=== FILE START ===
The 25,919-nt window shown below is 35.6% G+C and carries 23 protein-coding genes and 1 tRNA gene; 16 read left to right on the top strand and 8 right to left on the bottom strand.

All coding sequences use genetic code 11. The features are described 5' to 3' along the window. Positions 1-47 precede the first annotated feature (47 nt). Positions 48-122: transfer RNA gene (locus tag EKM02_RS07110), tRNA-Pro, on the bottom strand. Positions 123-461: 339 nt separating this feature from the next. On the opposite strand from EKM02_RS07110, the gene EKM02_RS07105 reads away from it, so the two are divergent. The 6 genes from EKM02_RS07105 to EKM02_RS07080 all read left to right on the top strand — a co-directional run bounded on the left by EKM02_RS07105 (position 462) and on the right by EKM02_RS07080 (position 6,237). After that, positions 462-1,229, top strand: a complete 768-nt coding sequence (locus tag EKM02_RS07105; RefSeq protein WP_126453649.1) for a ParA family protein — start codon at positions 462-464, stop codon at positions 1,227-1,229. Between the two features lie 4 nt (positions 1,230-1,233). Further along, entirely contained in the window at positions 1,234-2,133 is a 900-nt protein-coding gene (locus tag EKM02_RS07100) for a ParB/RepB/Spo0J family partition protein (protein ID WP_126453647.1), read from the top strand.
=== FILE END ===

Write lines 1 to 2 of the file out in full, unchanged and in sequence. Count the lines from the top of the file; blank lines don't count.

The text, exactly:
The 25,919-nt window shown below is 35.6% G+C and carries 23 protein-coding genes and 1 tRNA gene; 16 read left to right on the top strand and 8 right to left on the bottom strand.

All coding sequences use genetic code 11. The features are described 5' to 3' along the window. Positions 1-47 precede the first annotated feature (47 nt). Positions 48-122: transfer RNA gene (locus tag EKM02_RS07110), tRNA-Pro, on the bottom strand. Positions 123-461: 339 nt separating this feature from the next. On the opposite strand from EKM02_RS07110, the gene EKM02_RS07105 reads away from it, so the two are divergent. The 6 genes from EKM02_RS07105 to EKM02_RS07080 all read left to right on the top strand — a co-directional run bounded on the left by EKM02_RS07105 (position 462) and on the right by EKM02_RS07080 (position 6,237). After that, positions 462-1,229, top strand: a complete 768-nt coding sequence (locus tag EKM02_RS07105; RefSeq protein WP_126453649.1) for a ParA family protein — start codon at positions 462-464, stop codon at positions 1,227-1,229. Between the two features lie 4 nt (positions 1,230-1,233). Further along, entirely contained in the window at positions 1,234-2,133 is a 900-nt protein-coding gene (locus tag EKM02_RS07100) for a ParB/RepB/Spo0J family partition protein (protein ID WP_126453647.1), read from the top strand.